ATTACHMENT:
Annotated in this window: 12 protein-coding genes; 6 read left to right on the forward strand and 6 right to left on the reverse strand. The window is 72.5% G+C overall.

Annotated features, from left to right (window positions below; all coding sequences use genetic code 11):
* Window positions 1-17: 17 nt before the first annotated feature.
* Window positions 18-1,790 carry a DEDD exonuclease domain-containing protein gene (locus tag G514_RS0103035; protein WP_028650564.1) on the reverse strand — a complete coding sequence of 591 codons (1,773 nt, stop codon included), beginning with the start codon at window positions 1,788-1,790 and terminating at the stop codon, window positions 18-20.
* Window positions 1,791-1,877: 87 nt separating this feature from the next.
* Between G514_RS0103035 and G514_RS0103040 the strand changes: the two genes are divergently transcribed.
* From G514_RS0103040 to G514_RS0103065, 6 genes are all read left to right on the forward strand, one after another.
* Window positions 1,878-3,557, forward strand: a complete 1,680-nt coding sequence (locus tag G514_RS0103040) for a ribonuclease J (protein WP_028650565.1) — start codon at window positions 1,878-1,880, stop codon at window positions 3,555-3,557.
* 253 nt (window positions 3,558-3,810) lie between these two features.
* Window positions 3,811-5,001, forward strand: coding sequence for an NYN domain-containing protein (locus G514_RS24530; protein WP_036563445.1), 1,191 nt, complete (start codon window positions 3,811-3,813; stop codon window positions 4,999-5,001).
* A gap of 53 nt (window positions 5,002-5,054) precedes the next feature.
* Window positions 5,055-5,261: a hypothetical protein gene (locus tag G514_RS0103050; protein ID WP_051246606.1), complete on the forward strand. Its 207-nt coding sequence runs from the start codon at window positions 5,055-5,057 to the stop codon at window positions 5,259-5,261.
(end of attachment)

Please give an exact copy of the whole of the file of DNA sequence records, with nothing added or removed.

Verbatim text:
Annotated in this window: 12 protein-coding genes; 6 read left to right on the forward strand and 6 right to left on the reverse strand. The window is 72.5% G+C overall.

Annotated features, from left to right (window positions below; all coding sequences use genetic code 11):
* Window positions 1-17: 17 nt before the first annotated feature.
* Window positions 18-1,790 carry a DEDD exonuclease domain-containing protein gene (locus tag G514_RS0103035; protein WP_028650564.1) on the reverse strand — a complete coding sequence of 591 codons (1,773 nt, stop codon included), beginning with the start codon at window positions 1,788-1,790 and terminating at the stop codon, window positions 18-20.
* Window positions 1,791-1,877: 87 nt separating this feature from the next.
* Between G514_RS0103035 and G514_RS0103040 the strand changes: the two genes are divergently transcribed.
* From G514_RS0103040 to G514_RS0103065, 6 genes are all read left to right on the forward strand, one after another.
* Window positions 1,878-3,557, forward strand: a complete 1,680-nt coding sequence (locus tag G514_RS0103040) for a ribonuclease J (protein WP_028650565.1) — start codon at window positions 1,878-1,880, stop codon at window positions 3,555-3,557.
* 253 nt (window positions 3,558-3,810) lie between these two features.
* Window positions 3,811-5,001, forward strand: coding sequence for an NYN domain-containing protein (locus G514_RS24530; protein WP_036563445.1), 1,191 nt, complete (start codon window positions 3,811-3,813; stop codon window positions 4,999-5,001).
* A gap of 53 nt (window positions 5,002-5,054) precedes the next feature.
* Window positions 5,055-5,261: a hypothetical protein gene (locus tag G514_RS0103050; protein ID WP_051246606.1), complete on the forward strand. Its 207-nt coding sequence runs from the start codon at window positions 5,055-5,057 to the stop codon at window positions 5,259-5,261.